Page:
Olympic sabre fencer Ibtihaj Muhammad has been labeled, categorized, and classified by others throughout her entire life — as black, a female, a Muslim. But she prefers to label herself through the attributes that have seen her clear the toughest of obstacles and emerge a champion: defiance, perseverance, and a positive outlook on life.
During the 2016 Summer Olympics in Rio de Janeiro, Brazil, Muhammad became the first female Muslim American to compete in the games wearing a hijab and the first to medal for the United States, earning a bronze medal in the team fencing event.
“People have tried to define me as being a person of color, or a girl, or being Muslim, and I’ve hated to be confined by society’s limited expectations,” Muhammad told an audience gathered for the keynote event of Sloan Women in Management’s Push 4 Parity week. “So, I’m always pushing back, and doing that you create resentment from people around you. No matter what, I’ve always tried to do everything with a smile.”
Aside from fencing, Muhammad co-founded a nonprofit organization called Athletes For Impact, which encourages athletes to push for social change. She’s also launched a clothing line aimed at bringing affordable, modest clothing to American markets, and served as the likeness for a version of Mattel’s Barbie doll that wears a hijab. In early September, she was featured in Nike’s current “Just Do It” campaign alongside former San Francisco 49ers quarterback Colin Kaepernick, and her book, “Proud: My Fight for an Unlikely American Dream” was published last month.
For Muhammad, fencing was the perfect fit because the sport’s full-body covering, including the protective mask, was consistent with her religious beliefs. But as elegant of a sport as fencing is, Muhammad said its behind-the-scenes underbelly isn’t nearly as graceful.
Composure under pressure. When the fabric that her hijab is made of became wet from perspiration under her mask during matches, Muhammad often found herself unable to hear the cues signaling her to get ready to start. That, she said, sometimes cost her points at the whim of an official who deemed her unprepared to begin on the signal.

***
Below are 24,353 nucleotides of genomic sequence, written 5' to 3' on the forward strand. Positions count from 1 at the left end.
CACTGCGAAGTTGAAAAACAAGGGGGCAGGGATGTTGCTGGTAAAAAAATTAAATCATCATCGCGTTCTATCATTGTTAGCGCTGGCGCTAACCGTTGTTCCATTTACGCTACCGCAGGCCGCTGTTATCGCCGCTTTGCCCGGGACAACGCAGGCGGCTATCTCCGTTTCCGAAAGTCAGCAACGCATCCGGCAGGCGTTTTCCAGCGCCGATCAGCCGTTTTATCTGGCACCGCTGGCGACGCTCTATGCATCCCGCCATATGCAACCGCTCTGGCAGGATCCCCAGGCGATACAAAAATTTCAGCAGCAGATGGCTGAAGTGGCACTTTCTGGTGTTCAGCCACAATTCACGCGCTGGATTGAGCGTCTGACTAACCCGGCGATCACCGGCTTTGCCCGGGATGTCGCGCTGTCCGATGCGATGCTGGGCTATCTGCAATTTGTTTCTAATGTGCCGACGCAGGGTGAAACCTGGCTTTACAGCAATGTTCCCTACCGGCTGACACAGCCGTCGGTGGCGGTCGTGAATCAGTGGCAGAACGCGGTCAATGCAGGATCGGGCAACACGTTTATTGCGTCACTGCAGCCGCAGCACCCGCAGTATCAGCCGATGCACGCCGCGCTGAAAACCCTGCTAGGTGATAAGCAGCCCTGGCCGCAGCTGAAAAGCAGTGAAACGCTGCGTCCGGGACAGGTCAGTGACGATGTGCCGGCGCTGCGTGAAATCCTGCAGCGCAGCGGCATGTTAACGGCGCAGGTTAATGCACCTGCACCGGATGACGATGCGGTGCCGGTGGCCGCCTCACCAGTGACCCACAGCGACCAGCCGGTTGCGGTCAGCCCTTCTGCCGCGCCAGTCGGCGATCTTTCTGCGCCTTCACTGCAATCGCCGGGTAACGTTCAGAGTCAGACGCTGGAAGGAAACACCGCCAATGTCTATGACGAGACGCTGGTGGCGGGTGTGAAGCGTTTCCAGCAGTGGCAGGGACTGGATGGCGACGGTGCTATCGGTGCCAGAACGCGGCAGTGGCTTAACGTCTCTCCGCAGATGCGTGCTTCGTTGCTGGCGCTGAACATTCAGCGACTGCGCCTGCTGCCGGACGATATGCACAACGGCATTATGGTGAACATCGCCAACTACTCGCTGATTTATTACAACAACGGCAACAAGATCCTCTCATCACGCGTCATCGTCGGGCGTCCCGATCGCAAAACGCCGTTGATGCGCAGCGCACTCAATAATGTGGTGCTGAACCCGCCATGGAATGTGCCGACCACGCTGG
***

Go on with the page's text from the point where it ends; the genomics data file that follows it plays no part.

The experience was a lesson in operating under pressure, helping her learn to maintain her composure in those moments to avoid getting frustrated and being further penalized.
Supporting yourself. Fencing is an individual sport before it’s a team sport, Muhammad said, and that taught her to rely on entirely herself to succeed — because she wasn’t getting much support from her fellow fencers.
When a fall during a training camp left Muhammad with a sprained ankle that she thought could have been a career-ending broken bone, it was met only with laughter from her teammates, she recalled. None of them visited her in the hospital, she said.
Shortly after, her team coach called a meeting that she expected would be used to rally the fencers before the next match. Instead she was berated for not showing up to practice despite the injury, she said.
The cost of competing. Reaching the most elite level of fencing also required Muhammad to forego parts of her personal life and relationships. “I’ve learned that not everyone is meant to understand your journey and not everyone will trust the process. It’s such a leap of faith,” she said.
But other peoples’ doubt in her ability to succeed has always been the fuel for Muhammad’s competitive fire, she said.
“I know what it’s like to be made to feel different,” Muhammad said. “I faced a lot of alienation as a member of Team USA. I felt ostracized a lot and not included, but I think that these kind of notches on my belt are really what’s shaped me into the athlete that I am.”